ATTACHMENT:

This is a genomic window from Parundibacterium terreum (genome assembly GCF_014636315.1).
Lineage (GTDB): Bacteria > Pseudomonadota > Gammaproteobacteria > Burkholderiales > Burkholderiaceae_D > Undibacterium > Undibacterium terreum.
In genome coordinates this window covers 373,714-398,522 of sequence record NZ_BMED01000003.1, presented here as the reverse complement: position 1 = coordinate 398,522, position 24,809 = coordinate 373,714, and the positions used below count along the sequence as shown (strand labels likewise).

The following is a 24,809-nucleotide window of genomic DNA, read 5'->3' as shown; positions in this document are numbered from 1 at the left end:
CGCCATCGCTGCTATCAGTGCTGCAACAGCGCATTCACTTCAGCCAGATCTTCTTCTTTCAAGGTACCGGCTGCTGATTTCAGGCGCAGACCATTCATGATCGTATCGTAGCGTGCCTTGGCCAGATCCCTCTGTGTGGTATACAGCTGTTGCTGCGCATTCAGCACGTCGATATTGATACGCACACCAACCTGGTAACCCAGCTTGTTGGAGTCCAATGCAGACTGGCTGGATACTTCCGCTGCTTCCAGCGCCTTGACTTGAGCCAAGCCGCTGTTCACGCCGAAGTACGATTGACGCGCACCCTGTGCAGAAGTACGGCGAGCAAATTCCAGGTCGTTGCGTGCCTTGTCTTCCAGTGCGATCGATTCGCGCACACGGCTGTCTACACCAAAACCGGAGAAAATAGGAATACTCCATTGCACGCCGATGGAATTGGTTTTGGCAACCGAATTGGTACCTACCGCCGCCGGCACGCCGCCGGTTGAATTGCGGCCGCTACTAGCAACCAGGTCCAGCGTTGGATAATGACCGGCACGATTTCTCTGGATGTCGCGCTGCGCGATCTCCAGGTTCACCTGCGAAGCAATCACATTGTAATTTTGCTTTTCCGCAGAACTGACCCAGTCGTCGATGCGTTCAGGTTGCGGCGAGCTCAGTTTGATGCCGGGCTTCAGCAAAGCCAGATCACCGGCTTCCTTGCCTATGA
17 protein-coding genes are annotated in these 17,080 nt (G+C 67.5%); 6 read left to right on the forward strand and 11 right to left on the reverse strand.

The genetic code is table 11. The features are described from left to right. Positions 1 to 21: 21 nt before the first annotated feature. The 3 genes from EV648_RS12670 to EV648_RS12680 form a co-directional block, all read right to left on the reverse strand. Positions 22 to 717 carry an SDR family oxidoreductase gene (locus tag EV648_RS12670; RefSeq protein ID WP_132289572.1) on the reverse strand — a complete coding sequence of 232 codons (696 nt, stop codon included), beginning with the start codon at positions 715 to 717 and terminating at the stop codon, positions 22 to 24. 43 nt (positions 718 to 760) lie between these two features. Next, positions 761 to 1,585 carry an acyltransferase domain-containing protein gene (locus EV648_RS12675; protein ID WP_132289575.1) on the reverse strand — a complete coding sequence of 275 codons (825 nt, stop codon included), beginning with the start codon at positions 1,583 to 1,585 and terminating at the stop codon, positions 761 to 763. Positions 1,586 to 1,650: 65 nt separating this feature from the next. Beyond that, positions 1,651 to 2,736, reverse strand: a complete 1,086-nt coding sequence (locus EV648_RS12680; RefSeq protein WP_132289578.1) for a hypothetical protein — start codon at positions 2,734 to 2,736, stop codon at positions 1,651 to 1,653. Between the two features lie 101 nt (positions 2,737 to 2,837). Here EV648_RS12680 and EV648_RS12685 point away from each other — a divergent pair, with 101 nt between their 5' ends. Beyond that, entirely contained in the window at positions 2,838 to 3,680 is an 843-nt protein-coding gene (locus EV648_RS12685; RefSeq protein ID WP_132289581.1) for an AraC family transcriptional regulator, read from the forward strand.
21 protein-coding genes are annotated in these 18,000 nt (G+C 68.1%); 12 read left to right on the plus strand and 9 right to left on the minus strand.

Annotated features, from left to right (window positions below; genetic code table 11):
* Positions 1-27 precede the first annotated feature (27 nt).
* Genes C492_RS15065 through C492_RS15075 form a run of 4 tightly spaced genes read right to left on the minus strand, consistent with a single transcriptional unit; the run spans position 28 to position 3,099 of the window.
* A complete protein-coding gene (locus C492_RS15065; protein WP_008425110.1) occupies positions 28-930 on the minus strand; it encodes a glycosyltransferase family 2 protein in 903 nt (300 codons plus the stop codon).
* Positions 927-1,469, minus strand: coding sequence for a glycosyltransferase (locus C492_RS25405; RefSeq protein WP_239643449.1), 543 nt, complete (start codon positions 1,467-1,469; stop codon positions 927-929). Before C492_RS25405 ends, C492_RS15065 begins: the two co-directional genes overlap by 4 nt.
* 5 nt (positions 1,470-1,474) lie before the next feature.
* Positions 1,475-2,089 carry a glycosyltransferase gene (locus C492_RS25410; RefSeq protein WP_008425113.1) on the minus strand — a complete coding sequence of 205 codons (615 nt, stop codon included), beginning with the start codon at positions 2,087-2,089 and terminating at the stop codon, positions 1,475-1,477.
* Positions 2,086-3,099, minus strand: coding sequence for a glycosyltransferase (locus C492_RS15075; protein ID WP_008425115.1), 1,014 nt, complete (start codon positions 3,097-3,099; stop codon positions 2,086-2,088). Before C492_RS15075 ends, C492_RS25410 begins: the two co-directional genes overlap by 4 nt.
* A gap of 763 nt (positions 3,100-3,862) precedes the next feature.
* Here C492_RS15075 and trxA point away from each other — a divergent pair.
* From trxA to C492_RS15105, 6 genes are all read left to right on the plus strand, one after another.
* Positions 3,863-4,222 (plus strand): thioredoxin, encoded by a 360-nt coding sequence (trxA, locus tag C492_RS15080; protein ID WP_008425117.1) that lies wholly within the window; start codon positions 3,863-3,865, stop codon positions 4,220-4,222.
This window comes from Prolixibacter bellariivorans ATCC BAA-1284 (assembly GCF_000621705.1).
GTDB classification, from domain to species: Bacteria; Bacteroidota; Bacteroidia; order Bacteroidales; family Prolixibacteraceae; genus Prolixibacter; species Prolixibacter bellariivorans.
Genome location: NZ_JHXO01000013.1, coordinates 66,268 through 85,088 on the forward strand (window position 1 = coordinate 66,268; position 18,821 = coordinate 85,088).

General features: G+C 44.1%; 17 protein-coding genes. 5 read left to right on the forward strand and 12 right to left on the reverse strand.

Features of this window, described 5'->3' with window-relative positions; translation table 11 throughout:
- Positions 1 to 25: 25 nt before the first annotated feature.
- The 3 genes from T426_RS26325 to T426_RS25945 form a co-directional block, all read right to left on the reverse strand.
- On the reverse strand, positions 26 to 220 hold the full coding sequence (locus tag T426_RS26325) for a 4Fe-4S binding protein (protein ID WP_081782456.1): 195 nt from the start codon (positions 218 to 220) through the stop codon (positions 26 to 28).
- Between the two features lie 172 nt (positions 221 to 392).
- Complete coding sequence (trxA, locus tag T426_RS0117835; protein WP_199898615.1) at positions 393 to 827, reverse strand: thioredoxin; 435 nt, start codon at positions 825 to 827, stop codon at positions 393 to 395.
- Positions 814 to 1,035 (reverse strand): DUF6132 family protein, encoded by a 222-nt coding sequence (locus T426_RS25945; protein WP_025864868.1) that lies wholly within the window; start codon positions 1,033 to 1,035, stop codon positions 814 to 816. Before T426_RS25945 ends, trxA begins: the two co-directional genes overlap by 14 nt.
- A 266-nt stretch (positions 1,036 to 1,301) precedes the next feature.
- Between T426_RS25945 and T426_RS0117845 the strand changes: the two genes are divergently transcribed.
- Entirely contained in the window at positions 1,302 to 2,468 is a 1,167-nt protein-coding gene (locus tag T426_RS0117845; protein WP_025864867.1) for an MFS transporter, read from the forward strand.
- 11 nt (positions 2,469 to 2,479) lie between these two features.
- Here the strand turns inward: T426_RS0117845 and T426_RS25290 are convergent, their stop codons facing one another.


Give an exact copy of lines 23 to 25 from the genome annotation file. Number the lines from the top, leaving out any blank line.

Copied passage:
Genome location: NZ_JHXO01000013.1, coordinates 66,268 through 85,088 on the forward strand (window position 1 = coordinate 66,268; position 18,821 = coordinate 85,088).

General features: G+C 44.1%; 17 protein-coding genes. 5 read left to right on the forward strand and 12 right to left on the reverse strand.

Features of this window, described 5'->3' with window-relative positions; translation table 11 throughout: